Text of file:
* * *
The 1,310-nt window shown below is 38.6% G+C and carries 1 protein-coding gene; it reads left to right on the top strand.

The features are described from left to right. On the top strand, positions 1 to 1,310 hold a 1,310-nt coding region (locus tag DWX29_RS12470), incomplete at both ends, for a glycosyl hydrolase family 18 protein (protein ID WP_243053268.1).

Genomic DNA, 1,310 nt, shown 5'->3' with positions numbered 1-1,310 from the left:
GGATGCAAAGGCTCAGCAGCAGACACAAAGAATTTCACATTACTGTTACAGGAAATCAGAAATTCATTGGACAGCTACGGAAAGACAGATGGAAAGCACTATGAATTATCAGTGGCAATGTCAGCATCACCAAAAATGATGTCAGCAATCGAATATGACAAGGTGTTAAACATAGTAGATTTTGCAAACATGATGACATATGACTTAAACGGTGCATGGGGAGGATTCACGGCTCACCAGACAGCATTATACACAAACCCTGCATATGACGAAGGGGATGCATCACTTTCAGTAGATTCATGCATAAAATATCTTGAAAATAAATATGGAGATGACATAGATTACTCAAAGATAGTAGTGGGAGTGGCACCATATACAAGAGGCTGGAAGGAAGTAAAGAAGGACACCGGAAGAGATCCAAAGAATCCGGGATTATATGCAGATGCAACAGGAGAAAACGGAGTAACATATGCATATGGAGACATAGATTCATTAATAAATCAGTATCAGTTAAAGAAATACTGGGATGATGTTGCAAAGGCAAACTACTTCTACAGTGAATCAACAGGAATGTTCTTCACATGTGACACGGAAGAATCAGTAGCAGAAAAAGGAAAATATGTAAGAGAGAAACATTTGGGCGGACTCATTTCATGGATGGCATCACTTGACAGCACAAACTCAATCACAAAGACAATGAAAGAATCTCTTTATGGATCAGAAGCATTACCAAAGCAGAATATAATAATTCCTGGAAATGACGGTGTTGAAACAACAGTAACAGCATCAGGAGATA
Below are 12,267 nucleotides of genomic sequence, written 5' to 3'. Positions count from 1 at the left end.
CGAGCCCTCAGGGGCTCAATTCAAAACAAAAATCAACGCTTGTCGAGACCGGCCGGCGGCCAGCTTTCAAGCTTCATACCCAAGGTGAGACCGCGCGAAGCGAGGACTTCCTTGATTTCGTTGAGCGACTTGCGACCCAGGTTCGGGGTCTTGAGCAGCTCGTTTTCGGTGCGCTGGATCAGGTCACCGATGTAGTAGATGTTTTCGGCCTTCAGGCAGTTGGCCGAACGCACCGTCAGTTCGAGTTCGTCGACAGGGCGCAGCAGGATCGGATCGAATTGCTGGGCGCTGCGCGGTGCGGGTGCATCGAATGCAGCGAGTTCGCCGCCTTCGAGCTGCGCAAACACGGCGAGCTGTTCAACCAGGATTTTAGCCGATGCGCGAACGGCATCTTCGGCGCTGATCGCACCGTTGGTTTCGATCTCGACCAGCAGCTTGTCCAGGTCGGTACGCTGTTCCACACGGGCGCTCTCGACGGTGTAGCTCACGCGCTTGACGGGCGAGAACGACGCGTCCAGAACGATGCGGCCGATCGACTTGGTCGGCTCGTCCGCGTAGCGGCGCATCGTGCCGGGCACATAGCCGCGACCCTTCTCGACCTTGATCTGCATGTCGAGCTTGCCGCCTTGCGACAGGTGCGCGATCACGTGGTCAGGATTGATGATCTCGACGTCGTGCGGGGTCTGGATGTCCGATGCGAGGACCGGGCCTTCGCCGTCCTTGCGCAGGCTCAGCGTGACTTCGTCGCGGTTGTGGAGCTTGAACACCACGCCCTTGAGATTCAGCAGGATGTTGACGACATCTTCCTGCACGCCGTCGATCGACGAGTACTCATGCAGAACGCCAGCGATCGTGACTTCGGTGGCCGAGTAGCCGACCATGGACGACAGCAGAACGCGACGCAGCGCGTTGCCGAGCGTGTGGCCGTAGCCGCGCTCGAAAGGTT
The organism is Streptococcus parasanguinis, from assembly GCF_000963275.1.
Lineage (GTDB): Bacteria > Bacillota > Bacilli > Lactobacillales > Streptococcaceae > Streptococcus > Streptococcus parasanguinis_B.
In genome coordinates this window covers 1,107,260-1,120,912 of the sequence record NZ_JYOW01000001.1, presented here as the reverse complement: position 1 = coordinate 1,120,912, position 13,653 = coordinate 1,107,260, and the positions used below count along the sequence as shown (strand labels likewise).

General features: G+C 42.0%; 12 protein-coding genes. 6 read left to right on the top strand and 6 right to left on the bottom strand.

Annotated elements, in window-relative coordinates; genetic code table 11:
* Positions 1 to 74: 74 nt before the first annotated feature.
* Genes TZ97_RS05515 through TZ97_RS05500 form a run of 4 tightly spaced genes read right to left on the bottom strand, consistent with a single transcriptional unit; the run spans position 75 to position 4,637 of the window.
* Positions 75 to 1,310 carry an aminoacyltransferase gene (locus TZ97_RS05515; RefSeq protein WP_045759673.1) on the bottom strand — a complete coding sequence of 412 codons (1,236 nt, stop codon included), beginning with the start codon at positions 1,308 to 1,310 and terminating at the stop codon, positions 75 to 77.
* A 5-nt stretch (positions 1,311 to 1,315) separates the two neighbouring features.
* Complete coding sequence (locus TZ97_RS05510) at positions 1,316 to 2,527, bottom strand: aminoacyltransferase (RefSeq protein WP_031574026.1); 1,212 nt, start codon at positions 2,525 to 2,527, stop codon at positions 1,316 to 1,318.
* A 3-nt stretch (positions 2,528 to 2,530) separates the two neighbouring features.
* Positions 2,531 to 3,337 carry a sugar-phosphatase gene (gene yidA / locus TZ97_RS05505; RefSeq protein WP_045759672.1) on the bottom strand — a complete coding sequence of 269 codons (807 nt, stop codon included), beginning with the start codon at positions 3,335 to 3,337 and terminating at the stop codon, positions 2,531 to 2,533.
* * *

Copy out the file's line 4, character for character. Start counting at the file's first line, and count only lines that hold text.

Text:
GGATGCAAAGGCTCAGCAGCAGACACAAAGAATTTCACATTACTGTTACAGGAAATCAGAAATTCATTGGACAGCTACGGAAAGACAGATGGAAAGCACTATGAATTATCAGTGGCAATGTCAGCATCACCAAAAATGATGTCAGCAATCGAATATGACAAGGTGTTAAACATAGTAGATTTTGCAAACATGATGACATATGACTTAAACGGTGCATGGGGAGGATTCACGGCTCACCAGACAGCATTATACACAAACCCTGCATATGACGAAGGGGATGCATCACTTTCAGTAGATTCATGCATAAAATATCTTGAAAATAAATATGGAGATGACATAGATTACTCAAAGATAGTAGTGGGAGTGGCACCATATACAAGAGGCTGGAAGGAAGTAAAGAAGGACACCGGAAGAGATCCAAAGAATCCGGGATTATATGCAGATGCAACAGGAGAAAACGGAGTAACATATGCATATGGAGACATAGATTCATTAATAAATCAGTATCAGTTAAAGAAATACTGGGATGATGTTGCAAAGGCAAACTACTTCTACAGTGAATCAACAGGAATGTTCTTCACATGTGACACGGAAGAATCAGTAGCAGAAAAAGGAAAATATGTAAGAGAGAAACATTTGGGCGGACTCATTTCATGGATGGCATCACTTGACAGCACAAACTCAATCACAAAGACAATGAAAGAATCTCTTTATGGATCAGAAGCATTACCAAAGCAGAATATAATAATTCCTGGAAATGACGGTGTTGAAACAACAGTAACAGCATCAGGAGATA